Spiegel‘s idea to describe ISIS as an heir of Saddam Hussein’s regime was expanded by the British Times. The Times journalist Ben MacIntyre adds new links to this political pedigree. If you believe Mclntyre, the entire history of Islamism, patronized by the West, has nothing to do with ISIS. MacIntyre argues:
“The Godfather of the Islamic State is Stalin. The Soviet leader died 60 years before this inhuman fundamentalist Caliphate began to take shape in Syria and neighboring Iraq. But the architects of ISIS began to forge a new Caliphate exactly with the same methods used by Stalin, building the government of spies on fear”.
Note the amazing impudence of the charges put forward here. Medieval mass public executions are not about the Soviet Union. Such methods are much closer to the events in the countries of the Arab Spring, so warmly supported by the United States. If we do a comparison, the “ISIS method” is more like the violent destruction of Qaddafi regime in Libya together with Islamists and Western aviation, from which the young children of the Qaddafi family were killed. But we certainly will not read anything like this on the pages of The Times.
“…Bakr’s methods were not new. He was a product of the terrorist state created by Saddam, whose system of internal spying, in turn, was indebted to the Soviet model of repression and manipulation. Ba’ath regime of Saddam was a Stalinist dictatorship, except that it had a different name, and all the public elements were controlled using fear, uncertainty and the all-seeing intelligence services”.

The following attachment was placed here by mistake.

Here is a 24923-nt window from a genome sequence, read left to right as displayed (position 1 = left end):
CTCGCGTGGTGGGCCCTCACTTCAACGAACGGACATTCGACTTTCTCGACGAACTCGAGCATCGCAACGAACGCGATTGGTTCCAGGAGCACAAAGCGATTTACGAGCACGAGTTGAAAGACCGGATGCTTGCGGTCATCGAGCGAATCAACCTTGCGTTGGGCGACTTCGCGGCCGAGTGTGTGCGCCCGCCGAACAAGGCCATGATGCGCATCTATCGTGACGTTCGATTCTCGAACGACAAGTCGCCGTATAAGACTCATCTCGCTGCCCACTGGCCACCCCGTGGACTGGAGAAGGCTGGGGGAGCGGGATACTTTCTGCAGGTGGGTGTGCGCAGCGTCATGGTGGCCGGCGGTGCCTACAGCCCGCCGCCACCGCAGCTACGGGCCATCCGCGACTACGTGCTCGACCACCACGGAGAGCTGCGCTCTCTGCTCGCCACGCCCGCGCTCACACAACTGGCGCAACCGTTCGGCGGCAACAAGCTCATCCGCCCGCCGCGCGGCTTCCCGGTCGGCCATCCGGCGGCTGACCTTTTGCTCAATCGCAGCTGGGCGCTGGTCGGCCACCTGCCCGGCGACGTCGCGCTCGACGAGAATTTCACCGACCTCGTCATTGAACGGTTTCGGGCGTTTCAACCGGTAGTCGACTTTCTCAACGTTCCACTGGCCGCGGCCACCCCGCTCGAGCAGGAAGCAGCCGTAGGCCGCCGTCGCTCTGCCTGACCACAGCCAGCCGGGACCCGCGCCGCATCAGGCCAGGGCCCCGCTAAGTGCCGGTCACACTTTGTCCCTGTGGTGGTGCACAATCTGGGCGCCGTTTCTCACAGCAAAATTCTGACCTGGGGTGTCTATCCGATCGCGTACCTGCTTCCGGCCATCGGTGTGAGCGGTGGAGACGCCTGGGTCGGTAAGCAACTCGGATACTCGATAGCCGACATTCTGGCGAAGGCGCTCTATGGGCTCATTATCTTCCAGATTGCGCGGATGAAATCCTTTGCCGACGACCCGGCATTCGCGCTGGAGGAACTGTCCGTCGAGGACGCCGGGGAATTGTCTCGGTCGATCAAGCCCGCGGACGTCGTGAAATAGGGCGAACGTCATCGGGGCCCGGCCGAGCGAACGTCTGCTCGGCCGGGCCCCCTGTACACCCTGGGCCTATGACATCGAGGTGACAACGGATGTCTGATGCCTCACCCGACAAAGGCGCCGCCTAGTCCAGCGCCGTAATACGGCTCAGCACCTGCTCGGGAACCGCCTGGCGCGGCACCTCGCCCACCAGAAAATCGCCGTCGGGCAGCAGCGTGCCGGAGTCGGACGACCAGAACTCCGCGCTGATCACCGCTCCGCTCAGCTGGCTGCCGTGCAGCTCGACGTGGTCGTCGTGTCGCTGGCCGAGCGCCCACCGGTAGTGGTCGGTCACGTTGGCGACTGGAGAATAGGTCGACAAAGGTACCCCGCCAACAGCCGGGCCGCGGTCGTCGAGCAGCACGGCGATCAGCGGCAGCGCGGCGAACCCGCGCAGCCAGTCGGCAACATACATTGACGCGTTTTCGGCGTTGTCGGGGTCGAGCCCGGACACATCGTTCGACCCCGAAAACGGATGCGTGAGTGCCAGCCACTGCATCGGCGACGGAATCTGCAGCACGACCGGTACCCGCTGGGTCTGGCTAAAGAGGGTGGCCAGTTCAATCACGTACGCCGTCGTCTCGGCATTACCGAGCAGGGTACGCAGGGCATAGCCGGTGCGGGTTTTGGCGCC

What is the purpose of such blatant shifting of historical responsibility to the USSR for the political monster arisen under the patronage of the West? In order to stop a different version of the origin of Islamic State from emerging. And what is this version?
On May 26 2015 the German Focus magazine (which, by the way, from the very beginning of its existence was the opponent of Der Spiegel) published an article by Julian Rohrer, entitled “Policy of Instability”.
The article reported about a seven-page RUMO document, dated August 2012. And on the pages of the document, military intelligence reported: the unstable situation in the Middle East region may lead to an emergence of an ‘Islamic State’.